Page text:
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THE CROSSVILLE CHRONICLE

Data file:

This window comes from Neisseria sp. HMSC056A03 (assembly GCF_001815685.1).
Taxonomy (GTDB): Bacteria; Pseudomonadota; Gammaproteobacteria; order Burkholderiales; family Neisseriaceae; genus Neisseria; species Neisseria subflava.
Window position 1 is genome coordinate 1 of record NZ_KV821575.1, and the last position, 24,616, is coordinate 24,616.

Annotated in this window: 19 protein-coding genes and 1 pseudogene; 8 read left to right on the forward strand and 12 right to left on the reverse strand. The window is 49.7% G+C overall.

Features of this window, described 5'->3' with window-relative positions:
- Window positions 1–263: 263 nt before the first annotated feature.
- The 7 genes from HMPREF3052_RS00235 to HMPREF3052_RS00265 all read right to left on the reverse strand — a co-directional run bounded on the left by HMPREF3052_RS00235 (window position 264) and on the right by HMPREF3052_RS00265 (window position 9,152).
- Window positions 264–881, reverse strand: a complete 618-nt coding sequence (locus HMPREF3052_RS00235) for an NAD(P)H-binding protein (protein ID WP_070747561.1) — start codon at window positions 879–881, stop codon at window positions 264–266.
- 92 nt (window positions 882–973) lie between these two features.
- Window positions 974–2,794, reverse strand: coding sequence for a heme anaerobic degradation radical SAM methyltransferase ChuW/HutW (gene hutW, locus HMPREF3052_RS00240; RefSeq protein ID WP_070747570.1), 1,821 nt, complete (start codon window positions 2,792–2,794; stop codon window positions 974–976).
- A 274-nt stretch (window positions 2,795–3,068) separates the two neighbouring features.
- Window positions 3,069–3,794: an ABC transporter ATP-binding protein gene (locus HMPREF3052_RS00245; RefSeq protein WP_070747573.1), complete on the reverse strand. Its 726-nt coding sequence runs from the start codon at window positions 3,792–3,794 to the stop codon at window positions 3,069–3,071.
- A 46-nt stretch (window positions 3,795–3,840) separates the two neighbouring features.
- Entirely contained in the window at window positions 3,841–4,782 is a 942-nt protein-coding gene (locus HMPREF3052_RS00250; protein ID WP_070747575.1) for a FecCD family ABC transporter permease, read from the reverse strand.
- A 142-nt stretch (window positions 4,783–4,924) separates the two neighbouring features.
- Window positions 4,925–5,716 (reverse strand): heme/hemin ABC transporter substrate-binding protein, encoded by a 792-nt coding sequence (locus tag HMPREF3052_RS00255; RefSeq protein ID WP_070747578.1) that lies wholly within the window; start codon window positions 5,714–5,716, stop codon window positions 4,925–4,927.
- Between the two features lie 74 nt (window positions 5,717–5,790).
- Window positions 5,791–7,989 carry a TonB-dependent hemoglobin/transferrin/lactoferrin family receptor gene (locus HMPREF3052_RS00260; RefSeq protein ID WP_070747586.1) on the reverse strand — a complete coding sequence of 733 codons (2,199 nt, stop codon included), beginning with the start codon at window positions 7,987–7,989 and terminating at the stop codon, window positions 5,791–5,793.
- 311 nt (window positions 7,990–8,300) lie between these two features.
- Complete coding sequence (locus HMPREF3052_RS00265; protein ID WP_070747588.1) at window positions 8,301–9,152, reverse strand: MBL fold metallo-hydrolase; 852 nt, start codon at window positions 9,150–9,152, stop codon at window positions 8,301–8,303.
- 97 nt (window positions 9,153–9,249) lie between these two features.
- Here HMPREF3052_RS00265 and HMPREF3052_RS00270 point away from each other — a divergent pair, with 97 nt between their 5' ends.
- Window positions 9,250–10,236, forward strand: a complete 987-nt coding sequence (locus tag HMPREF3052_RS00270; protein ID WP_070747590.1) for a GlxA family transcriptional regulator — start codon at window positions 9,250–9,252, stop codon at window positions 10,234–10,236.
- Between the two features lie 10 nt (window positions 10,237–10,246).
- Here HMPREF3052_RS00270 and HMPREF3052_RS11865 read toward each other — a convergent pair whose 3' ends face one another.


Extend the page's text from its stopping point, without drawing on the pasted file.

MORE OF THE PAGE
THE CROSShCUT Bq Courfoeq Rqleq Cooper Oerrlht k; Uttle, Brows Oe. ARRYl 8TNOP8I3.-AI Thornton Fair child's death his son Robert learna there haa been a dark period In tola fathor'a life which for almoat thirty yeara haa caused him suffer Ins. The aecret la hinted at In a document left by the elder Fair child, which also Informa Robert he la now owner of a mining claim In Colorado, and advising him to see Henry Beamish, a lawyer. Beamish telle Robert hla claim i a allver mine, la at Ohadl. thirty eight miles from Denver. He aiao warns him agalnat a certain man. "Squint" Rodalne. hla fer i en emy. Robert decides to go to Ohadl On the road to Ohadl from" Denver Fali-chlld assists a girl, apparently In a f reniy of haste, to change a tire on her auto. When she haa left, the sheriff and a posse appear, in pursuit of a bandit Falrchlld. be wildered, misleads them aa to the direction the girl had taken. At Ohadl Falrchlld la warmly greeted by "Mother" Howard, boardtng houae keeper, for hla father s sake From Mother Howard Falrchlld learns something of the mystery connected with the disappearance of "fllssle" Larsen. his father a co worker In the mine. He meets the rlrl he had assisted, but she denies her identity. She la Anita Rich mond. Judge Richmond's daughter. Visiting hla claim. Falrchlld la ahadowed by a man he recognlsea from descriptions as "Squint" Ro dalne. CHAPTER VI Continued. Quickly he made the return trip, crossing the little bridge over the tur bulent Clear creek and heading toward the boarding house. Half a block away he baited, as a woman on the veranda of the big, squarely built "hotel" pointed him out, and the great figure of a man shot through the gate, shouting, and hurried toward him. A tremendous creature he was, with red face and black hair which seemed to scramble In all directions at once, and with a mustache which appeared to scamper In even more directions than his hair. Falrchlld was a large man; suddenly he felt himself puny and Inconsequential as the mastodonlc thing before him swooped forward, spread wide the big arms and then caught him tight In them, causing the breath to puff over his Hps like the exhaust of a bellows. A release, then Falrchlld felt him self lifted and set down again. He pulled hard at his breath. "What's the matter with you?" he exclaimed testily. "You've made a mistake I" "I'm bllmed If I tornado-like voice. ave!" bellowed a "Bllrael You look just like 'im I" "But you're mistaken, old man!" "Bllmed if I ami" came again. "You're your dad's own boy I You look Just like Mm I Don't yon know me?" He stepped back then and stood grinning, his long, heavily muscled arms hanging low at his sides, his mustache trying vainly to stick out in more directions than ever. Falrchlld rubbed a band across his eyes. "You've got met" came at. last "I" "You don't know me? 'Onest now, don't you? I'm 'Arryl Don't you know now? 'Arry from Cornwall I" . CHAPTER VII It camo to Falrchlld then the sen tence In his father's letter regarding someone who would hurry to his aid when he needed htm, the references f Beamish, and the allusion of Moth er Howard to - a faithful friend. Again the heavy voice boomed: "You know me now, eh?" "You bet I You're Harry Harkinst" " 'Arklns It Is I I came Just as soon as I got the cablegram I" "The cablegram?" ' "Yeh.H Harry pawed at his won derful mustache. "From Mr. Beamish, you know. 'E sent It. Said you'd started out 'ere all alone. And I couldn't stand by and let you do that Bo 'ere I ami" "But the expense, the long trip across the ocean, the " "Ere I ami" raid Harry again. "Ain't that enough?" 1 They had reached the veranda now, to stand talking for a moment, then to go within, where Mother Howard awaited, eyes glowing, In the parlor, Harry flung out both arms. I "And I still love you I" he boomed, as he- caught the gray-haired, laugh ing woman In his arms. "Even If you did run me off and wouldn't go back to Cornwall I" Red-faced, she pushed him away and slapped his cheek playfully; It was like the tap of a light breeze against granite. Then Harry turned. "'Ave you looked at the mine?" The question brought back to Fair child the happenings of the morning and the memory of the man who had trailed him. He told his story, while Mother Howard listened, her arms crossed, her head bobbing, and while Harry, his big grin still on his lips, took In the details with avidity. Then the grin faded. "Le's go up there." he said quietly. This time the trip to Kentucky gulch was made by skirting the town; soon they were on the rough, narrow roudway leading' nto the mountains. A long time they walked, at last to stop In the shelter of the rocks where Falrchlld bad shadowed his pursuer, and to glance carefully ahead. ?o one was In sight Harry Jabbed out a big finger.. ""That's It" ie announced, "straight a'ead 1" They went on, Falrchlld with a grip ping at hla throat that would not down. This had been the hope of hla father and here his father bad met what? He swerved quickly and stopped, facing the bigger man. "Harry," came sharply, "I know that I may be violating an unspoken promise to my father. But I simply can't stand It any longer. What hap pened here? There was some sort of tragedy." Harry chuckled In concealment Falrchlld thought, of something he did not want to tell him. "I should think sol The timbers gave way and the mine caved In !" "Not that! My father ran away from this town. You and Mother Howard helped him. You didn't coma back. Neither did ny father. Even tually It killed htm." "So?" Harry looked seriously and studlou8ly at the young man. E didn't write me of en." "He didn't need to write you. were here with him when It You hap- pened." "No" Harry shook his head. "I was In town. What's Mother Howard told you?" "A lot and nothing." "I don't know any more than she does." "But" "Friends didn't ask questions In those days," came quietly. "I might 'ave guessed If I'd wanted to but I didn't want to." "But If you had?" Harry looked at him with quiet, blue eyes. . "What would you guess?" Slowly Robert Falrchlld's gaze went to the ground. There was only one possible conjecture: SIsslo Larsen had been Impersonated by a woman. Sls sle Larsen had never been seen again In Ohadl. "I I would Jiate to put It Into words," came finally. Harry slapped him on the shoulder. "Then don't It was nearl thirty years ago. Let sleeping dogs lie. Take a look around before we go (nto the tunnel." They reconnoltered, first on one side then on the other. No one was In sight - Harry bent to the ground, and finding a pitchy pine knot, lighted it They started cautiously within, blink ing against the darkness. The outlines of a rusty "hoist," with Its cable leading down Into a slanting hole in the rock, showed dimly before them a massive, chunky, deserted thing in the shadows. The timbers were rotting; one after another, they had cracked and caved beneath the weight of the earth above, giving the tunnel an eerie aspect, uninviting, dangerous. Harry peered ahead. "It ain't as bad as it looks," came after a moment's survey. "It's only right 'ere at the beginning that It's caved. But that doesn't do us much good." "Why not?" Falrchlld was staring with him, on toward tho darkness of the farther recesses. "If It Isn't caved in farther back, we ought to be able to repair this spot." But. Harry shook his head. "We didn't go Into the vein 'ere," he explained., "We figured we ad to 'ave a shaft anyway, sooner or later. You can't do under'and stoplng In a mine go down on a vein, you know. You've always got to go up you can't get the metal out If you don't. That's why we dug this shaft and now look at it!" He drew the flickering torch to the edge of the shaft and held It there, staring downward, Falrchlld besld9 him. Twenty feet below there came the glistening reflection of the flaring flame. Water 1 Falrchlld glanced toward his partner. "I don't know anything about It," he said at last "But I should think that would mean trouble." "Plenty!" agreed Harry lugubrious ly. "That shaft's two 'unnerd feet deep and there's a drift running off it for a couple o' "unnerd feet more be fore it 'its the vein. Four 'unnerd feet of water. 'Ow much money 'ave, you got?" "About twenty-five hundred dol lars." Harry reached for his waving mus tache, hjs haven in time of storm. Thoughtfully he pulled at it,-staring men nwhile downward. Then he grunted. "And I ain't got more'n five 'unnerd, It ain't enough. Le's go back to town, I don't like to stand wound this place and Just look at water In a 'ole." They turned fo.r the mouth of the tunnel, sliding along In the greasy muck, the torch extinguished now. A moment of watchfulness from the cover of the darkness, then Harry pointed. On the opposite hill, the fig ure of a man had been outlined for Just a second. Then he had faded. And with the disappearance of the watcher, Harry nudged als partner In the ribs and went forth into the brighter tight. An hour more and they were back In town. Harry reached for his mustache again. "Go on down to Mother 'Oward's." he commanded. "I ve got to wander around and say 'owdy to what's left of the fellows that was "ere when I was. It's been twenty years since I've been away, you know," he added, "and the shaft can wait." Falrchlld obeyed the Instructions, looking back over his shoulder as he walked along toward the hoarding house, to see the big figure of his com panion loitering up the street, on the beginning of his home-coming tour. The blocks passed. Falrchlld turned through the gate of Mother Howard's boarding bouse and went to his room to await the cull for dinner. The world did not look exceptionally good to him; his brilliant dreams had not counted upon .he decay of more than a quarter of a century, the slow. hut sure dripping of water which had seeped through the hills and made the mine one vast well. Instead of the free open gateway to riches which he had planned upon. An hour of thought and Falrchlld ceased trying to loo Into the future, obeying. Instead, the Insistent clanging of the dinner bell from downstairs. Slowly he opened the door of his room, trudged down ihe staircase then stopped In bewil derment Harry stood before him, In all the splendor that a miner can know. He had bought a new suit brilliant blue, almost electrl in Its finsniness, nor had he been careful as to style. The cut of the trousers was somewhat along the lines of fifteen years be fore, with their p;g tops and heavy cuffs. . Beneath the vest, a glowing, watermelon-pink shirt glared forth from the protection of a purple tie. A wonderful creation was on his head, dented In four places, each separated with almost mathematical precision. Below the cuffs of the trousers were blight, tan, bump-toed shoes. Harry was a complete nlcture of sartorial elegance, according to his own dreams. What was more, to complete It alt upon he third finger of his right hand was a diamond, bulbous and yellow and throwing off a dull radiance like the glow of a burnt-out arc light ; full of flaws, It Is true, off color to a great degree, but a diamond nevertheless. And Harry evidently realized It. "Ain't I the cuckoo?" he boomed, as Falrchlld stared at him. "Ain't I? I 'ad to 'ave a outfit, and "It might as well be now I" he par aphrased, to the tune of the age whitened sextette from "Floradora." "And look at ihe sparkler I Look at It I" "But but how did you do It?" came gaspingly. "I thought" "Installments !" the Cornlshman burst out "Ten per cent down and the rest when they catch me. Install ments I" He Jabbed forth a heavy finger and punched Falrchlld In the ribs. "Where's Mother 'Oward? Won't I knock 'er eyes out 7". . Falrchlld laughed he couldn't help It In spite of the fact that five hun dred dollars might have gone a long way toward unwaterlng that shaft Harry was Harry he had done enough in crossing the teas to help him. And already, in the eyes of Falrchlld, Harry was swiftly approaching that place where he could do no wrong. "You're wonderful, narry," came at last. The Cornlshman puffed with pride. "I'm a cuckoo!" he admitted. "Where's Mother 'Oward? Where's 'Oward. Won't I knock 'er eyes out, now?" And he boomed for -ard toward the dining room, to find there men he had known In other lays, '.o shake hands with them and to bang them on the back, to sight Blindeye Bozeman and Taylor Bill sitting hunched over their meal In the corner and to go effusively toward them. " 'Arry" was playing no favorites In bis " 'ome-comlng." Jovially he leaned over the table of Bozeman and Bill, after he had dis played himself before Mother Howard and received ber sanction of his selec tions In dress. Happily he boomed forth the Information that Falrchlld and he were back to work the Blue Poppy mine and that they already had mode a trip of Inspection. Falrchlld finished his meal and waited. But Harry talked on. Boze man and Bill left the dining room again to make a report to the narrow faced Squint Rodalne. Harry did not even notice them. And as long as a man stayed to answer his queries, Jast so long did Harry remain, at last to rise, brush a few crumbs from his lightning-like suit, press' his new hat gently upon his head with both hands and start forth once more on his rounds nt saying hello. And there was nothing for Falrchlld to do but to wait as patiently as possible for his return. The afternoon grew old. Harry did not come I Sick. The sun set and din ner was served. But Harry .was not there to eat It. Dusk came, and then, nervous over the continued ubsence of tus eccentric partner, Kalrchlld start ed uptown. j The usual groups were In front of the stores, and before the largest of them Falrchlld etoped. "Do any of you happen to know a fellow named Harry Harklns?" he asked somewhat anxiously. The an swer was In the affirmative. A miner stretched out a oot and surveyed It studiously. "Ain't seen . him since about five o'clock." he said at last. "He was Just starting up to the mine then." "To the mine? That late? Are you sure?" ; "Well I dunno. May have been go ing to Center City. Can't say. All I know is he said omethln' about gola' to th' mine earlier In th afternoon, an' long about five I Seen him starting up Kentucky gulch." "Who's that?" The Interruption had come In a sharp, yet gruff voice. Falrchlld turned to see before him a man he recognized, a tall. -thin, wiry figure, with narrowed, planting eyes, and a scar that went straight up his forehead. He evidently had Just rounded the corner In time to hear the conversation. "I was merely asking about my part ner In the Blue Poppy mine." "The Blue Poppy?" the squint eyes narrowed more ;hRn ever. "You're Falrchlld. ain't you? Well, I guess you're going to have to get along without a partner from now on." "Get along without ?" A crooked smile came to the other's lips. "That Is, unless you -.ant to work with a dead man. Harry Harklns got drowned, about an hour ago, In the Blue Poppy shaft I" - i CHAPTER VIII The news caused Falrchlld to recoil and stand gasping. And before he could speak, a new voice had cut In. one full of excitement tremulous, anxious. "Drowned? Where's his body?" "How do I know?" Squint Rodalne turned upon bis questioner. "Guess It's at the foot of the shaft All I sa w was his hat What're you so In terested for?" The questioner, small, goggle-eyed and given to rubbing bis hands, stared a moment speechlessly. "He be bought a diamond from me this morning on the Installment plun!" Rodalne smiled again In his crooked fashion. "That's your own fault, Sam," he announced curtly. "If he's at the bot tom of :he shaft, your diamond's there too. All I know about It Is that I was coming down from the Sliver Queen when I saw this fellow go Into the tunnel of the Blue Poppy. He was all dressed up, else I don't guess I would nave paid much attention to him. But as It was, I kind of stopped to look, .nd seen It was Harry Har klns, who used to work the mine with this" he pointed to Falrchlld "this fellow's father. About a minute later, I heard a yell, like somebody was In trouble, then a big splash. Naturally 1 ran tn the tunnel and struck a match. About twenty feet down, I could see the water was all riled up, and a new hat was floating around on top of It. That's all I know. You can do ns you please about your diamond. I'm Just giving .;ou the Information." He turned sharply and went on then, while Sam the Jeweler, the rest of the loiterers clustered around him, looked anpeallngly toward Falrchlld. "What'll we do?" he walled. -Falrchlld turned. "I don't know about you but I'm going to the mine." "It won't do any good bodies don't float. It may never float If It gets caught down In the timbers some- wheres." "Have to organize a bucket brl gade." It was a suggestion from one of the crowd. "Why- not borry the Argonaut pump? They ain't using It." "Go get It ! Go get It I" This time It was the wall of the little jeweler. "Tell 'em Sam Herbenfelder sent you. They'll let you have It" Another suggestion, still another. Soon men began to radiate, each on a mission. The word passed down the street. More loiterers a sliver miner spends a great part of his leisure time In simply watching the crowd go by hurried to join the excited throng. Groups, en route to the picture show, decided otherwise and stopped to learn of the excitement The crowd thickened. Suddenly Falrchlld looked up sharply at the sound of a feminine voice. "What's the matter?" "Harry Harklns got drowned." All too wjlllngly the news was dispersed. Falrchlld's eyes were searching now In the half-light from the faint street bulbs. Then they centered. It was Anita Richmond, standing at the edge of the crowd, questioning a miner, while beside her was a thin, youthful counterpart of a hard-faced father, Maurice Rodalne. Just a moment of queries, then the miner's hand pointed to Fairchild as he turned toward her, "It's his partner." She moved forward then and Fair- child went to meet her. "I'm sorry," she said, and extended ner nana. alrchlla ippeu K eagerly. "Thank tou. But It may not be as bad as the rumors." I hoie not." Then quickly She withdrew her hand, and somewhat flustered, turned as her companion edged closer. "Maurice, this Is Mr. Falrchlld." she announced, and rair- rhild rould do nothing but stare. She knew his name I A second more and It was explained : "My father knew his father very well." 'T think mv own father was ac quainted too," was the rejoinder, and ; the eves of the two men met for an Instant In conflict The girl did not seem to notice. I sold him a ticket this morning to the dance, not knowing who he was. Then father happened to see him pass tho house and Dolnted him out to mo as the son of a former friend of his. Funny how those things happen, Isn t . It?" nerlderilv funny!" was the caustic , rejoinder of the younger Rodalne. ; Falrchlld laughed, to cover the air or. Intensity. He knew Instinctively that Anita Richmond was not talking to him simply because she naa soia mm a ticket to a dance and because her father might have pointed him out He felt sure that there was something else behind It the feeling of a debt whth she owed him. a feeling of com panionship engendered upon a sunlit road, during the moments or stress, and the continuance of that meeting In those few moments In the drug store, when he had handed her back her ten-dollar bill. She had called herself cad -hen. and the feeling that she perhaps had been abrupt toward a man who bad helped her out of a disagreeable predicament was prompting her action now; Falrchlld felt sure of that. And he was glad of the fact, verv Klad. Again he laughed, while Rodalne eyed him narrowly. Falrchlld shrugged his shoulders. "I'm not sroinif to believe this story until It's proven to me." came calmly. "Who brought the news 7" Falrchlld deliberately chose his words : "A tall, thin, ugly old man, with mean squint eyes and a scar straight up his forehead.' A flush appeared on the other man's face. Falrchlld saw his hands con tract, then loosen. "You're trying to 'nsult my father I" "Your father?" Fahchlld looked at htm Mnnklv. "Wouldn't that be a rather difficult Job especially when I don't know him?" "You described him." "And you recognized the descrip tion." "Maurice! Stop HI" The girl was tugging at Rodalne's sleeva "Don't say anything more. I'm sorry" and she looked at Falrchlld vlth a glance he could not Interpret "that anything like this could have come up." "I am equally so If It has caused you embarrassment." "You'll get a little embarrassment out of It yourself before you get through P P.odalne was scowling at him. Again Anita Richmond caught his arm. "Maurice ! Stop It I How could the thing have been premeditated when ha didn't even know your father? Come let's go on.- The crowd's getting thicker." The narrow-faced man obeyed her command, and together they turned out Into the street to avoid the con stantly growing throng, and, to veer toward the picture show. Carbide lights had begun to appear along the street, as miners, summoned by hurrying gos3lp mongers, came for ward to assist In the search for the missing man. High above the gen eral conglomeration of voice could be heard the" cries of the Instlgntor of activities, Sam Herbenfelder, bemoan ing the loss of his llamond, ninety per cent of the cost of which remained to be paid. Hostlly he shot through the crowd, organizing the bucket bri gade and searching for news of the Argonaut pump, which had not yet n.luw1 Half-rllafniBteil ITfilrnhflri turned and started up the hill, a few miners, their carbide lamps swinging heaide them, following him. ' "At least I'm thankful to you for being the man you are!" ITO BE CONTINUED.) The Trumpeter of Cracow. "Centuries ago the Church of St Mary' Cracow, had been an outpost of Christendom, used as a watch tower against the Invading Tartar; a soldiet had been kept continually stationed there to give warning on a trumpet of the first approach of danger. In the Fourteenth century, whilst arousing the city, the trumpeter had been struck In the throat by an arrow. His call had faltered, rallied and sunk. With his dying breath he had sounded a final blast, which had broken off short., The broken call hod saved Cracow, Ever since, to commemorate his faith- day or night, when his broken trumpet call, ending abruptly In an abyss of silence, has not been sounded from the tower." Conlngsby Dawson In his book "The Vanishing Point"